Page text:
3-5pm Saturday 23rd September at The World Transformed in Brighton
Immigration detention: How the government is breaking its own rules
Detention is being used to punish ex-prisoners all over again, writes Annahita Moradi
A better way to regenerate a community
Gilbert Jassey describes a pioneering project that is bringing migrants and local people together to repopulate a village in rural Spain
Fast food workers stand up for themselves and #McStrike – we’re loving it!
McDonald's workers are striking for the first time ever in Britain, reports Michael Calderbank
Two years of broken promises: how the UK has failed refugees
Stefan Schmid investigates the ways Syrian refugees have been treated since the media spotlight faded
West Papua’s silent genocide
The brutal occupation of West Papua is under-reported - but UK and US corporations are profiting from the violence, write Eliza Egret and Tom Anderson
Activate, the new ‘Tory Momentum’, is 100% astroturf
The Conservatives’ effort at a grassroots youth movement is embarrassingly inept, writes Samantha Stevens
Peer-to-peer production and the partner state
Michel Bauwens and Vasilis Kostakis argue that we need to move to a commons-centric society – with a state fit for the digital age
Imagining a future free of oppression
Writer, artist and organiser Ama Josephine Budge says holding on to our imagination of tomorrow helps create a different understanding today
The ‘alt-right’ is an unstable coalition – with one thing holding it together
Mike Isaacson argues that efforts to define the alt-right are in danger of missing its central component: eugenics
Fighting for Peace: the battles that inspired generations of anti-war campaigners
Now the threat of nuclear war looms nearer again, we share the experience of eighty-year-old activist Ernest Rodker, whose work is displayed at The Imperial War Museum. With Jane Shallice and Jenny Nelson he discussed a recent history of the anti-war movement.
Put public purpose at the heart of government
Victoria Chick stresses the need to restore the public good to economic decision-making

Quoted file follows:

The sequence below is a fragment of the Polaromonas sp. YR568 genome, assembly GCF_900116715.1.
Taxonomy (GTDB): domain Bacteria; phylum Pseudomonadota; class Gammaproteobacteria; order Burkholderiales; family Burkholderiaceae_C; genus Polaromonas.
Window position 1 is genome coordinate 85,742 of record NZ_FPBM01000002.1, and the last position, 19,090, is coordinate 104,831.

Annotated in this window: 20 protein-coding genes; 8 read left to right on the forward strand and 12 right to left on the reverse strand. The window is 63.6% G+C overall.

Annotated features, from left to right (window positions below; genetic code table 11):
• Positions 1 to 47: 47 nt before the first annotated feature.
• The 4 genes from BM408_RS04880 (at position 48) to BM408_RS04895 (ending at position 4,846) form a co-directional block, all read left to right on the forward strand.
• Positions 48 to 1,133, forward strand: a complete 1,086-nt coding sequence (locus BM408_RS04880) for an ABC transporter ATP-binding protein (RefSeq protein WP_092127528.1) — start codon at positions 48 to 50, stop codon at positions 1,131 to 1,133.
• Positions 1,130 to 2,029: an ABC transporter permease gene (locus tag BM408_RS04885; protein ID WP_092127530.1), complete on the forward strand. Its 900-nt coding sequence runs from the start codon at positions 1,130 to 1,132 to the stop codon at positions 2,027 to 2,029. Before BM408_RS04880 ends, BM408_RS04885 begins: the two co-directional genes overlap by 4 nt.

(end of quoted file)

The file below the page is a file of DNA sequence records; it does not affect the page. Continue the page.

Don’t let the world’s biggest arms fair turn 20
Eliza Egret talks to activists involved in almost two decades of protest against London’s DSEI arms show
The new municipalism is part of a proud radical history
Molly Conisbee reflects on the history of citizens taking collective control of local services
With the rise of Corbyn, is there still a place for the Green Party?
Former Green principal speaker Derek Wall says the party may struggle in the battle for votes, but can still be important in the battle of ideas
Fearless Cities: the new urban movements
A wave of new municipalist movements has been experimenting with how to take – and transform – power in cities large and small. Bertie Russell and Oscar Reyes report on the growing success of radical urban politics around the world
A musical fightback against school arts cuts
Elliot Clay on why his new musical turns the spotlight on the damage austerity has done to arts education, through the story of one school band's battle
Neoliberalism: the break-up tour
Sarah Woods and Andrew Simms ask why, given the trail of destruction it has left, we are still dancing to the neoliberal tune
Cat Smith MP: ‘Jeremy Corbyn has authenticity. You can’t fake that’
Cat Smith, shadow minister for voter engagement and youth affairs and one of the original parliamentary backers of Corbyn’s leadership, speaks to Ashish Ghadiali
To stop the BBC interviewing climate deniers, we need to make climate change less boring
To stop cranks like Lord Lawson getting airtime, we need to provoke more interesting debates around climate change than whether it's real or not, writes Leo Barasi
Tory Glastonbury? Money can’t buy you cultural relevance
Adam Peggs on why the left has more fun